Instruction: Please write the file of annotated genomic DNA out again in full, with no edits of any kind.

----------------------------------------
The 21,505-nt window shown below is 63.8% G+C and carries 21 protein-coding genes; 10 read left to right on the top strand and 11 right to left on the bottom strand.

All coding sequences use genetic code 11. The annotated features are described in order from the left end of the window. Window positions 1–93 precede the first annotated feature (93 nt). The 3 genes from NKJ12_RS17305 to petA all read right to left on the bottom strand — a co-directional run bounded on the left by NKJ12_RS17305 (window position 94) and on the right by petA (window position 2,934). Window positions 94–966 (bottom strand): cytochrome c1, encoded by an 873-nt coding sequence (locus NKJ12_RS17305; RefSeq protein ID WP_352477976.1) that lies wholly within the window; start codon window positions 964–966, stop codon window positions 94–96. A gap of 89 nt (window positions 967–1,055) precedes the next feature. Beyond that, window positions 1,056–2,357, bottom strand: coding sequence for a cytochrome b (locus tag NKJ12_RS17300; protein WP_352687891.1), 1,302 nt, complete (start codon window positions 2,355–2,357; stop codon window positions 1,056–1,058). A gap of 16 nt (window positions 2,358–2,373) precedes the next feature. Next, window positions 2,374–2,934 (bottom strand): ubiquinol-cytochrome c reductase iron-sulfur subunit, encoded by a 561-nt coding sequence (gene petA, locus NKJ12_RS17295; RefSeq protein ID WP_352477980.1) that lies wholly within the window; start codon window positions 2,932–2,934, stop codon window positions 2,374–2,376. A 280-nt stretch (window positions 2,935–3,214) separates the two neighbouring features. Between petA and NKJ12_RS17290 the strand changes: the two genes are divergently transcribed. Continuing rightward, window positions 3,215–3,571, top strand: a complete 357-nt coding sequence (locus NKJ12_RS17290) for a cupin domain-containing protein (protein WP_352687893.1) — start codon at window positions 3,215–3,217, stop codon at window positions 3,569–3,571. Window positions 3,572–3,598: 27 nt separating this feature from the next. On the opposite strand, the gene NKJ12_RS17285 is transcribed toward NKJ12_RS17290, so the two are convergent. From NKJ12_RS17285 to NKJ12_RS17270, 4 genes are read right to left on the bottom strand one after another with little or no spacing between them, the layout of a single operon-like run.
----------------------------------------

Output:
The 21,505-nt window shown below is 63.8% G+C and carries 21 protein-coding genes; 10 read left to right on the top strand and 11 right to left on the bottom strand.

All coding sequences use genetic code 11. The annotated features are described in order from the left end of the window. Window positions 1–93 precede the first annotated feature (93 nt). The 3 genes from NKJ12_RS17305 to petA all read right to left on the bottom strand — a co-directional run bounded on the left by NKJ12_RS17305 (window position 94) and on the right by petA (window position 2,934). Window positions 94–966 (bottom strand): cytochrome c1, encoded by an 873-nt coding sequence (locus NKJ12_RS17305; RefSeq protein ID WP_352477976.1) that lies wholly within the window; start codon window positions 964–966, stop codon window positions 94–96. A gap of 89 nt (window positions 967–1,055) precedes the next feature. Beyond that, window positions 1,056–2,357, bottom strand: coding sequence for a cytochrome b (locus tag NKJ12_RS17300; protein WP_352687891.1), 1,302 nt, complete (start codon window positions 2,355–2,357; stop codon window positions 1,056–1,058). A gap of 16 nt (window positions 2,358–2,373) precedes the next feature. Next, window positions 2,374–2,934 (bottom strand): ubiquinol-cytochrome c reductase iron-sulfur subunit, encoded by a 561-nt coding sequence (gene petA, locus NKJ12_RS17295; RefSeq protein ID WP_352477980.1) that lies wholly within the window; start codon window positions 2,932–2,934, stop codon window positions 2,374–2,376. A 280-nt stretch (window positions 2,935–3,214) separates the two neighbouring features. Between petA and NKJ12_RS17290 the strand changes: the two genes are divergently transcribed. Continuing rightward, window positions 3,215–3,571, top strand: a complete 357-nt coding sequence (locus NKJ12_RS17290) for a cupin domain-containing protein (protein WP_352687893.1) — start codon at window positions 3,215–3,217, stop codon at window positions 3,569–3,571. Window positions 3,572–3,598: 27 nt separating this feature from the next. On the opposite strand, the gene NKJ12_RS17285 is transcribed toward NKJ12_RS17290, so the two are convergent. From NKJ12_RS17285 to NKJ12_RS17270, 4 genes are read right to left on the bottom strand one after another with little or no spacing between them, the layout of a single operon-like run.